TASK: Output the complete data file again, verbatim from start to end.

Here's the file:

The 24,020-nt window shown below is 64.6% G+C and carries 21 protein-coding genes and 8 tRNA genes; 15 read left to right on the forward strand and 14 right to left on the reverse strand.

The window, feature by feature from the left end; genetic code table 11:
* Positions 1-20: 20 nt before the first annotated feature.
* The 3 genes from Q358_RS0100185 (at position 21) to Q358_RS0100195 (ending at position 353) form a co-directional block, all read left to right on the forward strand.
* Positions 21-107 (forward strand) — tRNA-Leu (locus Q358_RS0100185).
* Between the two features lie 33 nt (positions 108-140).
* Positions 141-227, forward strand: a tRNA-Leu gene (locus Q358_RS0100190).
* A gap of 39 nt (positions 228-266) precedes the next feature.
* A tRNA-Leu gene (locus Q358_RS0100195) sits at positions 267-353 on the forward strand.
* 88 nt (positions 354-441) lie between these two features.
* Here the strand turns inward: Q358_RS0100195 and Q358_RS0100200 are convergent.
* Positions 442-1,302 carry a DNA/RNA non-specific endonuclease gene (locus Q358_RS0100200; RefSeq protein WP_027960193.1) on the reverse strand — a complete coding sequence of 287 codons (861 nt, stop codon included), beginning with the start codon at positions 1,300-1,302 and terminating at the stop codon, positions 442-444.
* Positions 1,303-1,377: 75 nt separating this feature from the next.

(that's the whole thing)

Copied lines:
The 24,020-nt window shown below is 64.6% G+C and carries 21 protein-coding genes and 8 tRNA genes; 15 read left to right on the forward strand and 14 right to left on the reverse strand.

The window, feature by feature from the left end; genetic code table 11:
* Positions 1-20: 20 nt before the first annotated feature.
* The 3 genes from Q358_RS0100185 (at position 21) to Q358_RS0100195 (ending at position 353) form a co-directional block, all read left to right on the forward strand.
* Positions 21-107 (forward strand) — tRNA-Leu (locus Q358_RS0100185).
* Between the two features lie 33 nt (positions 108-140).
* Positions 141-227, forward strand: a tRNA-Leu gene (locus Q358_RS0100190).
* A gap of 39 nt (positions 228-266) precedes the next feature.
* A tRNA-Leu gene (locus Q358_RS0100195) sits at positions 267-353 on the forward strand.
* 88 nt (positions 354-441) lie between these two features.
* Here the strand turns inward: Q358_RS0100195 and Q358_RS0100200 are convergent.
* Positions 442-1,302 carry a DNA/RNA non-specific endonuclease gene (locus Q358_RS0100200; RefSeq protein WP_027960193.1) on the reverse strand — a complete coding sequence of 287 codons (861 nt, stop codon included), beginning with the start codon at positions 1,300-1,302 and terminating at the stop codon, positions 442-444.
* Positions 1,303-1,377: 75 nt separating this feature from the next.